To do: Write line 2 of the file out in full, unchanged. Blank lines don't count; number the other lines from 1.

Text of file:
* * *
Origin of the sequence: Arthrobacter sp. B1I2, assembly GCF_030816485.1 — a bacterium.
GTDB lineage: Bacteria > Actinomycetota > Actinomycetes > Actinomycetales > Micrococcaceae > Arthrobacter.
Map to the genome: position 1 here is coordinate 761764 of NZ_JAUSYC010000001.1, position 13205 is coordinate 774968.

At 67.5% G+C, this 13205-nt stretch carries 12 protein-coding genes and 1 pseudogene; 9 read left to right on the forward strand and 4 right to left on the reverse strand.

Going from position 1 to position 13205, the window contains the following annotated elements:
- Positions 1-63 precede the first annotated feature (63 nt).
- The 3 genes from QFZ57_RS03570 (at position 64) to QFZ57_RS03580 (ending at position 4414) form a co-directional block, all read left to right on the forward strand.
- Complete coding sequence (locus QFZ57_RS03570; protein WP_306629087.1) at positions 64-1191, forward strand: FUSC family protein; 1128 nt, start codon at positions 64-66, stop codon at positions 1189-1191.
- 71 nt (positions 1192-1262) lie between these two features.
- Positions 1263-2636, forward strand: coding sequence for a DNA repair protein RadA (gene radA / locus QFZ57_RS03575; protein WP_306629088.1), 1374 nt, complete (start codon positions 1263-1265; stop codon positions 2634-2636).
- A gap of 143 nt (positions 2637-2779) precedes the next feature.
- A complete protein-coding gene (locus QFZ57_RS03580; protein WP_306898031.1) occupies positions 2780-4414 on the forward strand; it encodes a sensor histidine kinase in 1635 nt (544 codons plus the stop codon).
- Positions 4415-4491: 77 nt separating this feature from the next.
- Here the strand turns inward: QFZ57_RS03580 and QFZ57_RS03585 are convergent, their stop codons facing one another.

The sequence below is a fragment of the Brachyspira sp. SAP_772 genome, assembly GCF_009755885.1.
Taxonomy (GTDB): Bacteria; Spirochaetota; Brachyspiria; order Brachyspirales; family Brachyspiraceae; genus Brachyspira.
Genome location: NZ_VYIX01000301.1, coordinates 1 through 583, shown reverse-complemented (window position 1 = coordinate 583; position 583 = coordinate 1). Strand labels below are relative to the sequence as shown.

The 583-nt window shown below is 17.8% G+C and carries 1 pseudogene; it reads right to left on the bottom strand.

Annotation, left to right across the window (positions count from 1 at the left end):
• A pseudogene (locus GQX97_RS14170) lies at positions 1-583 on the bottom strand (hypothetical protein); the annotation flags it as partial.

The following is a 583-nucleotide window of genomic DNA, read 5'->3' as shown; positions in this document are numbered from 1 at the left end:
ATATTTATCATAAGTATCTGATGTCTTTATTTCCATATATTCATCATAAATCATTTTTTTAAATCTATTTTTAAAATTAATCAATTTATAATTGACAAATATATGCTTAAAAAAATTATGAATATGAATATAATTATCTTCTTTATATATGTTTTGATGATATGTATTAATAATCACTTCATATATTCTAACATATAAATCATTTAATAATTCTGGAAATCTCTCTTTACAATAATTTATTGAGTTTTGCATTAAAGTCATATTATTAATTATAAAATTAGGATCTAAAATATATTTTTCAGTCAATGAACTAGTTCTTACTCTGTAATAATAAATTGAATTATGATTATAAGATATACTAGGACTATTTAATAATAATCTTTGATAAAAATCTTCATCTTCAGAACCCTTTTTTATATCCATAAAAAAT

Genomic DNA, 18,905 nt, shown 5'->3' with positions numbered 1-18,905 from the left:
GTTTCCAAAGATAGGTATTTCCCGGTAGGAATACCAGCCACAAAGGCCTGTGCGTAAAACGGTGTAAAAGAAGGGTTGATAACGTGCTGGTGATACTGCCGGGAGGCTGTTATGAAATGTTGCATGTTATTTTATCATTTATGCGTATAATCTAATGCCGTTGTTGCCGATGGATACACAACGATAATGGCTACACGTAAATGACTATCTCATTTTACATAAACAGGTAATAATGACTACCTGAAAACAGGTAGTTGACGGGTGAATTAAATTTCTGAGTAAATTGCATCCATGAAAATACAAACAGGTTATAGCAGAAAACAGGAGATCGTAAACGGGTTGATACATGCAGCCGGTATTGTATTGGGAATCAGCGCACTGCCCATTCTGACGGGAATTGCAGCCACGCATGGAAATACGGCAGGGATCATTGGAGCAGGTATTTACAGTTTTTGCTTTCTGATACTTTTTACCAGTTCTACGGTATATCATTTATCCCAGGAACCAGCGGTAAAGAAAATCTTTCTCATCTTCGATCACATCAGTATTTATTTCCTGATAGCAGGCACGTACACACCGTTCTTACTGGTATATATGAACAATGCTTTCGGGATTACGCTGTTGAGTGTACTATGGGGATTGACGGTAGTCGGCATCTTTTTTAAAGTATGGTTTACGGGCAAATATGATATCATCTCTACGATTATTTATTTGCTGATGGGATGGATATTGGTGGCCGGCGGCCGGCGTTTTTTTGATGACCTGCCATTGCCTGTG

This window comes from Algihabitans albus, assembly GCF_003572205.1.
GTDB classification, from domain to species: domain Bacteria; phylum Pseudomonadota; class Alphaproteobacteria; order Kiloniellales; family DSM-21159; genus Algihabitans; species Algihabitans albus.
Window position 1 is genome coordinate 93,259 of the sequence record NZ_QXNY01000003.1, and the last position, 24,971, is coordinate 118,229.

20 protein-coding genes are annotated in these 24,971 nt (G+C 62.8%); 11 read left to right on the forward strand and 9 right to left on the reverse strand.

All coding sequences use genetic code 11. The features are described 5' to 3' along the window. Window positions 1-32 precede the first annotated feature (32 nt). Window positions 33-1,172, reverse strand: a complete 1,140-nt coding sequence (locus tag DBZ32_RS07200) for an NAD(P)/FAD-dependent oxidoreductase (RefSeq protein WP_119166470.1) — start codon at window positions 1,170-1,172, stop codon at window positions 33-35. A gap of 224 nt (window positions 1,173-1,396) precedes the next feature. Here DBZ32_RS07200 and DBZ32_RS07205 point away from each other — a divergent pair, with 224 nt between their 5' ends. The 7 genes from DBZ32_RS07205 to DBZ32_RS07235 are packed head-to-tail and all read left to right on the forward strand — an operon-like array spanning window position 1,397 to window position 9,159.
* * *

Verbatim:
GTDB lineage: Bacteria > Actinomycetota > Actinomycetes > Actinomycetales > Micrococcaceae > Arthrobacter.